A C corporation is a business structure that’s owned by shareholders. A common alternative to the S corp, small businesses usually don’t pick C corps as their first choice. This is because they’re generally more complicated, are subject to double taxation, and typically have high fees. However, for many companies, the C corp can be an appealing option because it allows people to take stock in exchange for an ownership stake.
If you provide more than small services for a C corp, you’re considered an employee. Therefore, you should receive reasonable compensation for your work, which is subject to payroll taxes. What is reasonable, you ask? The IRS has a bunch of rules it needs to follow, so chat with a tax advisor to ensure your compensation is in line with all federal requirements. Also remember your reasonable compensation must be paid before making non-wage distributions.Updated September 26, 2017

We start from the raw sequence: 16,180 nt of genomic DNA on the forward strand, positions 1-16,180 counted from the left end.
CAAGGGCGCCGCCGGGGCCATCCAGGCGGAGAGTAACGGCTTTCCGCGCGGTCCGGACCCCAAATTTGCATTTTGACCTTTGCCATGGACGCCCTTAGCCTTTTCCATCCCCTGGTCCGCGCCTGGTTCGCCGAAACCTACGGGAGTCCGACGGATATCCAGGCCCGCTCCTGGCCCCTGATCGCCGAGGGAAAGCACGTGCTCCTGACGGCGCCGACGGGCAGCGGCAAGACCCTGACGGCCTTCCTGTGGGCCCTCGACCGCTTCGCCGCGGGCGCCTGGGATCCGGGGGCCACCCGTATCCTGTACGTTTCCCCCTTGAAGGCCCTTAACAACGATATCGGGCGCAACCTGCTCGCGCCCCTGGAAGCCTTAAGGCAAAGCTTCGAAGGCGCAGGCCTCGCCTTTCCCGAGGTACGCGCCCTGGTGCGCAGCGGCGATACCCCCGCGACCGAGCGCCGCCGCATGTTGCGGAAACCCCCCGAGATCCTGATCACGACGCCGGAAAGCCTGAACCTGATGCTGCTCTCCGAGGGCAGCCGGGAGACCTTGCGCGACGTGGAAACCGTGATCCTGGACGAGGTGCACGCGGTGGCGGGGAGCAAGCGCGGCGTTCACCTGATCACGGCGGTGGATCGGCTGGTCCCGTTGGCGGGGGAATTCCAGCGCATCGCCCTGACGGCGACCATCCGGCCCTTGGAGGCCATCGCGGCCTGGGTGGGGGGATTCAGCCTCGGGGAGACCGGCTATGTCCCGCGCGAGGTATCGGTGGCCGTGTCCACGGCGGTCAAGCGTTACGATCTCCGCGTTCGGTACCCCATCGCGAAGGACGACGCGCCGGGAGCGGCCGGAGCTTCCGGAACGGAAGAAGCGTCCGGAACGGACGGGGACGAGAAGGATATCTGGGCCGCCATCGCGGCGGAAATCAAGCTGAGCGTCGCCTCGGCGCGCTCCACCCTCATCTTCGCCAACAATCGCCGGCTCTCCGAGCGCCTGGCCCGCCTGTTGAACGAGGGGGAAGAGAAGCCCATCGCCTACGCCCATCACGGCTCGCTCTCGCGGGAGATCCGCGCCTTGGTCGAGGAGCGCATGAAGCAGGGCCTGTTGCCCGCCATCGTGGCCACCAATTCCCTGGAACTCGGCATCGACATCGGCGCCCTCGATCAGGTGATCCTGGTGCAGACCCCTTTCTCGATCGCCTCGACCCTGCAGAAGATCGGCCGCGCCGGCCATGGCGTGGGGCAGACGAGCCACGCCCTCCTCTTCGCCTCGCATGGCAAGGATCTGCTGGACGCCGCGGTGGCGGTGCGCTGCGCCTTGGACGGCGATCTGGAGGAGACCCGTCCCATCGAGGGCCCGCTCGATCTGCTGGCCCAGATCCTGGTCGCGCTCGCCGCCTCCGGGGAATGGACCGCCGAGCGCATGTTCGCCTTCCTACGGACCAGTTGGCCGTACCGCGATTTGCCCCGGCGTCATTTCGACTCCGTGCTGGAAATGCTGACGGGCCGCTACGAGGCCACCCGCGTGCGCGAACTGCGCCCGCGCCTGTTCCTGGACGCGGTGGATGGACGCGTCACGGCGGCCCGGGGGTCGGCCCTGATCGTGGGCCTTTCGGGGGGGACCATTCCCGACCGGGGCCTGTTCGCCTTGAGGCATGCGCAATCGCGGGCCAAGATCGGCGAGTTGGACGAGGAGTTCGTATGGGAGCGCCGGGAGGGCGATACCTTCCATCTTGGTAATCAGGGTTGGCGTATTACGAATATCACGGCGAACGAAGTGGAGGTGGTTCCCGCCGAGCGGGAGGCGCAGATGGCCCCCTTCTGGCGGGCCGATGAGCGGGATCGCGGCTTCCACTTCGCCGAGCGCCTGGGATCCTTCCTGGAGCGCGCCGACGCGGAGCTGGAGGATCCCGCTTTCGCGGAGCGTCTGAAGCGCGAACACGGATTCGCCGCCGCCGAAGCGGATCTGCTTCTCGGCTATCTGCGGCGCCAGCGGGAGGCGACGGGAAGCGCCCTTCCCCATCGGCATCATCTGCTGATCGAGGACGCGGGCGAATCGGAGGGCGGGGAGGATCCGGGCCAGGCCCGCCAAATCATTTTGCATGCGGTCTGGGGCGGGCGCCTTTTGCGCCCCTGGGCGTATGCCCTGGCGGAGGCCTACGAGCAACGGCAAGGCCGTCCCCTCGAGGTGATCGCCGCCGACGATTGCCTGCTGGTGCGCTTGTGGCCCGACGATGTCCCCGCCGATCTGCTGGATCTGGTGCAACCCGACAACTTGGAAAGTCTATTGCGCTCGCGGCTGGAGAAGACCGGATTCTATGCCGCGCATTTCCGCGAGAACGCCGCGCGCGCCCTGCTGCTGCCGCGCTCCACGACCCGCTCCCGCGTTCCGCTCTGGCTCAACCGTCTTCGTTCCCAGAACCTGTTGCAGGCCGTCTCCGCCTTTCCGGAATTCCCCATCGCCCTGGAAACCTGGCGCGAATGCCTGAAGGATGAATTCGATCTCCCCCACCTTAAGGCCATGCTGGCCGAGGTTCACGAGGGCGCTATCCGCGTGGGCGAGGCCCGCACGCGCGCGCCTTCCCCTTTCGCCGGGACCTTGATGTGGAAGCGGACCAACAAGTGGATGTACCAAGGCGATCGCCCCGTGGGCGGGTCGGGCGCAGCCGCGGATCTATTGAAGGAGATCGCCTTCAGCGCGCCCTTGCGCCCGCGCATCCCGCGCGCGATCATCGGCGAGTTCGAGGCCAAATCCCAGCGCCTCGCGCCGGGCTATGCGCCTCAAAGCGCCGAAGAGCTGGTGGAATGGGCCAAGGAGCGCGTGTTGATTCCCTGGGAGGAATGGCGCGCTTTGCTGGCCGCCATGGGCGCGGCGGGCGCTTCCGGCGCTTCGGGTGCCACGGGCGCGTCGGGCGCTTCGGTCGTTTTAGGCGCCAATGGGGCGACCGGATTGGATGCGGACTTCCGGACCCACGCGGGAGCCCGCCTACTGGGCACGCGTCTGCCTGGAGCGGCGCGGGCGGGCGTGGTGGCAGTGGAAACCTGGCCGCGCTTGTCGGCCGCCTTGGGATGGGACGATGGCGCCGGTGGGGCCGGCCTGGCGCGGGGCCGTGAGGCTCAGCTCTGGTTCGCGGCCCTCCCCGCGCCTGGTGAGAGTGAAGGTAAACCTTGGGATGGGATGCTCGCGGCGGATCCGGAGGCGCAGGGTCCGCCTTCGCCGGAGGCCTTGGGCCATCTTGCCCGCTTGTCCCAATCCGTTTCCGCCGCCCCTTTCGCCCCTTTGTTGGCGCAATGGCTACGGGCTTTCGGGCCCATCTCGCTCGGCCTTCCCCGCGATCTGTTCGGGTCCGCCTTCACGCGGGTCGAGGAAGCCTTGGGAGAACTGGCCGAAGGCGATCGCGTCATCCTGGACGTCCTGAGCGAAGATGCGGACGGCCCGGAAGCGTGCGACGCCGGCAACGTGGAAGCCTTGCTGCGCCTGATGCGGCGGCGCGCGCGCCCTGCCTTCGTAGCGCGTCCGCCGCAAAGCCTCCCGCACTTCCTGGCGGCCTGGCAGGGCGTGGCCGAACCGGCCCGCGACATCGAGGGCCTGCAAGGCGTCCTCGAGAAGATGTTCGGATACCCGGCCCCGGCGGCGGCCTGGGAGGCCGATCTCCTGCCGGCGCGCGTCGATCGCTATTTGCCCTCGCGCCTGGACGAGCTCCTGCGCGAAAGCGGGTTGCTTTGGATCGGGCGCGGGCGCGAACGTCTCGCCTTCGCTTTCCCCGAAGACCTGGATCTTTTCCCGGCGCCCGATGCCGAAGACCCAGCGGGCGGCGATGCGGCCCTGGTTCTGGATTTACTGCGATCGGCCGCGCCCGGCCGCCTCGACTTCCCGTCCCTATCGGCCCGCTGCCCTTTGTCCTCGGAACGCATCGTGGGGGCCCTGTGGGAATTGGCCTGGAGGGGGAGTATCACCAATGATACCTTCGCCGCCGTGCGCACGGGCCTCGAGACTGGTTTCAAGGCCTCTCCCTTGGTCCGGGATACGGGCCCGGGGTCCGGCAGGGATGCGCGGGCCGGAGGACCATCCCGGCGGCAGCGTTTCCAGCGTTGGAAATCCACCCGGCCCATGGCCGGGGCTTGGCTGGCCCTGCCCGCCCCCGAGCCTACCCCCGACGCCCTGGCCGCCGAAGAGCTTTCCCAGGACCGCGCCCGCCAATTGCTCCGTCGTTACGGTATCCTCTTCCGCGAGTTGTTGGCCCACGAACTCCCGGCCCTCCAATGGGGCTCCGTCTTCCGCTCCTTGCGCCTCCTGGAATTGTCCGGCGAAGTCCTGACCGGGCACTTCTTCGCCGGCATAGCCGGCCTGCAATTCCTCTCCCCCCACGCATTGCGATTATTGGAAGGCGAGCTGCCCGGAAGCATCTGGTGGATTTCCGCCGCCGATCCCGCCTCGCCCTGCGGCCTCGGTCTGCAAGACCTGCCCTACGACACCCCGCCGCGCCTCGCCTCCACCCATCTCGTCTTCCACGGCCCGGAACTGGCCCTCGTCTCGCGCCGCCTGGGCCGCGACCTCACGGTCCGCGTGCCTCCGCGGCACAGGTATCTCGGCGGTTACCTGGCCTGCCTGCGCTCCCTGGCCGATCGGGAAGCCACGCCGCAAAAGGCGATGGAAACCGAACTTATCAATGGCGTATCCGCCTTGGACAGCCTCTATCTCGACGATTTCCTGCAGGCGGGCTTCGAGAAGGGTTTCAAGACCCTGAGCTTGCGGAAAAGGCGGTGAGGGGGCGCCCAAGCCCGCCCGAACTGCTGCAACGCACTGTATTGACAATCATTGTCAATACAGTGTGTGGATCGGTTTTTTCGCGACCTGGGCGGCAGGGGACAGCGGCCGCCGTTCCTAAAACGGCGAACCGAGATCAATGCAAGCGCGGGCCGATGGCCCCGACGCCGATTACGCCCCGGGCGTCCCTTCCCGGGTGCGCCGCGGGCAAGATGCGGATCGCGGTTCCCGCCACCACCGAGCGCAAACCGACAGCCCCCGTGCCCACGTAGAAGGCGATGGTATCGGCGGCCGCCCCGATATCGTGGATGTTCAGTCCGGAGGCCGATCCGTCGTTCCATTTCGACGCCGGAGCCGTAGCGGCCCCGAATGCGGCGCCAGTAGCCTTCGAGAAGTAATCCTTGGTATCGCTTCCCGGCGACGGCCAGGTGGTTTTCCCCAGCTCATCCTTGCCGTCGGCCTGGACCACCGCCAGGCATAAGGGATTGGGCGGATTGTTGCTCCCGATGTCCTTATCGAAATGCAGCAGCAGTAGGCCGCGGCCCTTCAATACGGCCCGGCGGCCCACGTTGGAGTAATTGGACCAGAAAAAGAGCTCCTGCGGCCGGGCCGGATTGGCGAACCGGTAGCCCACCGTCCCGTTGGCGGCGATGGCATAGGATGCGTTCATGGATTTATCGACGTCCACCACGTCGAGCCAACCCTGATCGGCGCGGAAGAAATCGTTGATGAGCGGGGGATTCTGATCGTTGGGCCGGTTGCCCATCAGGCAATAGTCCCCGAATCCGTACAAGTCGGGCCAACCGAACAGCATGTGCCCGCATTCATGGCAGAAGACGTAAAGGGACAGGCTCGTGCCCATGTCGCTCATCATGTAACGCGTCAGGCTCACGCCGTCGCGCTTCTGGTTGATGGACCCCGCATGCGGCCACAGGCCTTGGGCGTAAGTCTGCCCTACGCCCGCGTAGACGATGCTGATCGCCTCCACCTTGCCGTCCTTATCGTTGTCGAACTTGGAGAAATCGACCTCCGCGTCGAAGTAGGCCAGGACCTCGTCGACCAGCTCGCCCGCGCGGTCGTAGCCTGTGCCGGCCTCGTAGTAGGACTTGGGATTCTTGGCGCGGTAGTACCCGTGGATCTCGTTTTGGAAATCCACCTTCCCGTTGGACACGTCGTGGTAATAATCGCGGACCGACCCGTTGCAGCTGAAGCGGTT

This article provides general information and shouldn’t be construed as tax, benefits, legal, or HR advice. Rules and regulations may change over time and may vary by location. So, please consult an appropriately certified expert (such as a lawyer, CPA, tax advisor, licensed broker, or HR expert) for advice specific to your circumstances.